There are three sustainable reasons for using molten salts in solar energy systems: Their good thermal transfer properties, high temperature tolerance and low viscosity. Yet, using molten salts as a heat transfer medium also presents component manufacturers with challenges, especially due to the high temperatures that the systems must be able to withstand. Reliable and economic pumping thus becomes extremely demanding and requires a great deal of know-how in the design. Enter Rheinhütte Pumpen in Wiesbaden/Germany: The company is a specialist for corrosion proof and wear resistant materials and for the construction of highly durable molten salt pumps.

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Depending on the application, the company manufactures pumps made of metal, plastic or ceramics. Metal system components have demonstrated their suitability for pumping molten salts in many applications. The company’s GVSO, a vertical submerged centrifugal pump, is specially designed for use in solar power systems. For applications with medium temperatures of up to 470 °C, the pump is manufactured from ferritic heat-resistant steel, for higher temperatures, it is made from high-quality austenitic stainless steel.

In addition to its temperature tolerance, the GVSO pump is also ideally suited for demanding media as well as for use in solar energy due to its individual design options, offering maximum design flexibility: It is available in 38 sizes with single or multi-stage design and can be used with an immersion depth of 0.5 m to 18 m. Up to twelve intermediate bearings are used in long pumps which are lubricated by the molten salts themselves. Rheinhütte always designs each GVSO individually to serve the respective application of the customer. For example, the pump can be adapted to meet the desired pressure temperature conditions (the nominal pressure of the GVSO is up to 40 bar). With regard to the maximum operating depth, the discharge head (up to 200 m) and the details of the pipeline and tank, Rheinhütte designs the pumps of the GVSO series to customer specifications and to perfectly match the respective application.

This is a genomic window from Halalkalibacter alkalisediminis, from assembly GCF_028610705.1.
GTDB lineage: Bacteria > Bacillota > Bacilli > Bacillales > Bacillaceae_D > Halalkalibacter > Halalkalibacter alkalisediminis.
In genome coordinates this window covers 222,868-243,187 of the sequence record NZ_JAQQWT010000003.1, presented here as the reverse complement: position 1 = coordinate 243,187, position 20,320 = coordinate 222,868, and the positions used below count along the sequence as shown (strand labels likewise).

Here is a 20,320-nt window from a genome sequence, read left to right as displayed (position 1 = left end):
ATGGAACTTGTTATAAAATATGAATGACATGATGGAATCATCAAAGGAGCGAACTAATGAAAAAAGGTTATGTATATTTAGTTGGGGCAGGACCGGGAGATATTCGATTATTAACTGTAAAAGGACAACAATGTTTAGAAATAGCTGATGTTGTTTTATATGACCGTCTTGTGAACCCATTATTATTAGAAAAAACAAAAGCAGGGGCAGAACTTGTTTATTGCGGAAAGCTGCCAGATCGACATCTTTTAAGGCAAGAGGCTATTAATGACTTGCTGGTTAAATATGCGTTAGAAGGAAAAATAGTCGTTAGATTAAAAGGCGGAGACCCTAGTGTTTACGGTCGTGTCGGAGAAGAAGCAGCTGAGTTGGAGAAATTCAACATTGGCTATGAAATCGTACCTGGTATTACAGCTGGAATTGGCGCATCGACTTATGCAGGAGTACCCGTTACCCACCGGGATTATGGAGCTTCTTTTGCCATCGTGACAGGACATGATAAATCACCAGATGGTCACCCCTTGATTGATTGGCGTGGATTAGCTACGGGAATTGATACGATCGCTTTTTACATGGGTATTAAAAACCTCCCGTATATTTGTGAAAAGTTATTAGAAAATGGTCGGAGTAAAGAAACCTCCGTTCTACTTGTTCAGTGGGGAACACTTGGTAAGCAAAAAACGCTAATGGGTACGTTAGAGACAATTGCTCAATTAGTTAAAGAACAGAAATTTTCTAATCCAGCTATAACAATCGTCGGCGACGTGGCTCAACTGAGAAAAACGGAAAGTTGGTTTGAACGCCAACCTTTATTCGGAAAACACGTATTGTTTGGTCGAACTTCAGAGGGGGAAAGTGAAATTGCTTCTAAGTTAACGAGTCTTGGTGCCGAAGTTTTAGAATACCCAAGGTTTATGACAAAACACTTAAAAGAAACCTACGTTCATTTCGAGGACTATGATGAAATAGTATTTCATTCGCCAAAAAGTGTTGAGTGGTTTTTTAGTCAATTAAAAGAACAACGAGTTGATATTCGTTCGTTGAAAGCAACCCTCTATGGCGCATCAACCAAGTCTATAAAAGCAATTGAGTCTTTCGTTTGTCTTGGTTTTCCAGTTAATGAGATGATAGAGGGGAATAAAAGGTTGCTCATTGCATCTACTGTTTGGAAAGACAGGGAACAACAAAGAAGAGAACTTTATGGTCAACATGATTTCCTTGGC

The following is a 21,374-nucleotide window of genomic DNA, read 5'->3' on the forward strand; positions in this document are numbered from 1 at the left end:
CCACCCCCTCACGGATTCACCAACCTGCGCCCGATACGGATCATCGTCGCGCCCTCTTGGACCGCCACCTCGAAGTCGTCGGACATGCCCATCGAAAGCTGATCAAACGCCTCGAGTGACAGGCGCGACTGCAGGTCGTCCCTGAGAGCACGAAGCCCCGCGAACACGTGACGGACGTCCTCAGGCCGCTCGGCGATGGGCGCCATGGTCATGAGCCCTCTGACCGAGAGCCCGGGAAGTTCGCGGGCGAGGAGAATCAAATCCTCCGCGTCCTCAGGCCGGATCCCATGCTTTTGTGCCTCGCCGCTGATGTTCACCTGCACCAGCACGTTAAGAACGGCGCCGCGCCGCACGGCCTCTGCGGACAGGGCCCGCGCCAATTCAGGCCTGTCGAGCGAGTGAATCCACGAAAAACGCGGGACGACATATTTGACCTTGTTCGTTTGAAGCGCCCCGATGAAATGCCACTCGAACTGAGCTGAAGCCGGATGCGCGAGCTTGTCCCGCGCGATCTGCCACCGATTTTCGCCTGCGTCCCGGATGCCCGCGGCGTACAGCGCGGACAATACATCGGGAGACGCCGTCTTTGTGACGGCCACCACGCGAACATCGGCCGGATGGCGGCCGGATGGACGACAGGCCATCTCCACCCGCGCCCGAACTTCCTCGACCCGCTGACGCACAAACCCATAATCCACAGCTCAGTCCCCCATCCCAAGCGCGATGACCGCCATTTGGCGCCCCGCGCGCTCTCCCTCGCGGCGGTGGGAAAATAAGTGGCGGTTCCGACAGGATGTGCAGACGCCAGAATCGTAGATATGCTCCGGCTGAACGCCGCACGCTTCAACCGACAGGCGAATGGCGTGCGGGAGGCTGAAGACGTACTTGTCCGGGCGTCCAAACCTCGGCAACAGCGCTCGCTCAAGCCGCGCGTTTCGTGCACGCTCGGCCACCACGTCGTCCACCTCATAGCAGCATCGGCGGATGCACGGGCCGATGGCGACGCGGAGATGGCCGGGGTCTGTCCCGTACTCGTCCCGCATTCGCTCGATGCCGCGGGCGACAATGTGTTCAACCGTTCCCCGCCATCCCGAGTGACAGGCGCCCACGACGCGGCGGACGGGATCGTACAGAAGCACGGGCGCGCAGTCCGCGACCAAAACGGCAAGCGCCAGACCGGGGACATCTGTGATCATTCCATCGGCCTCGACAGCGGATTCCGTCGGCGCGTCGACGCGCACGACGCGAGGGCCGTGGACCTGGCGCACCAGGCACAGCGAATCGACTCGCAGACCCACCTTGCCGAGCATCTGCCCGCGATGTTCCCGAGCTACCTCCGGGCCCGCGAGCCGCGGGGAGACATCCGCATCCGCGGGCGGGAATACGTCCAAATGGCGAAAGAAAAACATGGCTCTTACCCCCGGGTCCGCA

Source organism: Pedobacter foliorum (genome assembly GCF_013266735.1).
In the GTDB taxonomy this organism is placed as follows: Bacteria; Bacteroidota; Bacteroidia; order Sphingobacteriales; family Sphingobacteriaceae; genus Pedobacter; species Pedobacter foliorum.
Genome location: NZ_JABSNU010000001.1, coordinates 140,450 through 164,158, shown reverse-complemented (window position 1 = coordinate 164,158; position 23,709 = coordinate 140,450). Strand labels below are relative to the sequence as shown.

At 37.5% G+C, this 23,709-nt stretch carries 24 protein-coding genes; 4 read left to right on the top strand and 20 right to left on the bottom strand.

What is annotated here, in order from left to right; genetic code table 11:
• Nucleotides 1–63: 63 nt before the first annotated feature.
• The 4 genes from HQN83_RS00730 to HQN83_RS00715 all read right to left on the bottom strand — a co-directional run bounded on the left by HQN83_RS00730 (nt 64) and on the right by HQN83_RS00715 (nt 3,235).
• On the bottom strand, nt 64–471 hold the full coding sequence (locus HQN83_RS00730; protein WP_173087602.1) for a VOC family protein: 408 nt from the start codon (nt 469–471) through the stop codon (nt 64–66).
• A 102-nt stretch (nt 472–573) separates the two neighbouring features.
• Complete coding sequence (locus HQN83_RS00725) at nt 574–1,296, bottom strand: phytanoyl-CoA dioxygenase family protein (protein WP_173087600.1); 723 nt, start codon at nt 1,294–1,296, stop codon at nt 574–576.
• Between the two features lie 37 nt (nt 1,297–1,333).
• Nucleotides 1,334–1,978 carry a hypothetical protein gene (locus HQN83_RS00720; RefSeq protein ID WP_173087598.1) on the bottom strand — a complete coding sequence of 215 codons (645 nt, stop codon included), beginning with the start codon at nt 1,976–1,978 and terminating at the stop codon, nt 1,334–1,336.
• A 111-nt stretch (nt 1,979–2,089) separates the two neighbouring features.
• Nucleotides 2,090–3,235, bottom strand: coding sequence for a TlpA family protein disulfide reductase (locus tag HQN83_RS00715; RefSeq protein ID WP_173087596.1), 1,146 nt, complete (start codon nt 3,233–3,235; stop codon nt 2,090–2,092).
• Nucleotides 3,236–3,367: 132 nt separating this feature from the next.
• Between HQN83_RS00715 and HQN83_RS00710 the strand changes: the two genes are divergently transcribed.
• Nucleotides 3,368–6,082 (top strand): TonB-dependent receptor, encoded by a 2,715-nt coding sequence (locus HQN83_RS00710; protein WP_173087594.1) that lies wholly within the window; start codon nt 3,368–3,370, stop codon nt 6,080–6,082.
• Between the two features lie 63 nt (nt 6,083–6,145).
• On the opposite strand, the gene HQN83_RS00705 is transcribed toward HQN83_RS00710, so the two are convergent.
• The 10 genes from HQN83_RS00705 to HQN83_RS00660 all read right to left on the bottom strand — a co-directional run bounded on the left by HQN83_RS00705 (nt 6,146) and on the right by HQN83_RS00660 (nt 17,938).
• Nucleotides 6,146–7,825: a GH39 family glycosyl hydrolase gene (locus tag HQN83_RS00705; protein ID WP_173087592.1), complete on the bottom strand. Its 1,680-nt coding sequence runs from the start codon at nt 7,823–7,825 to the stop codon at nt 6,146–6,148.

“Molten salt is a challenging medium that requires a comprehensive materials know-how of constructors in the development of pumps — for solar energy systems, for example. For solar energy systems that work with salt as a heat carrier or storage, our experts develop tailor-made solutions,” explains Michael Stock, Application Manager Solar at Rheinhütte Pumpen.

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How to Set up a Pump for Solar Applications

In solar power plants, the molten salt often fulfills the role of a so-called heat accumulator: It absorbs the solar energy in the form of heat and is then temporarily stored in heat storage tanks. There, the vertical centrifugal pump of the GVSO series is used to continue to pump off the heated molten salt, which can reach temperatures of up to 600 °C. Due to the sliding bearing principle, the molten salts also serve as a lubricating medium, which is why, even in intermittent operation, the GVSO has low bearing wear. In solar power applications, pumps with a length of at least 14 m are usually used. The manufacture and integration of such long pumps is a “speciality” of Rheinhütte — and a tasty solution to tackle the challenge of pumping liquid salts.

* * The author is a freelance journalist.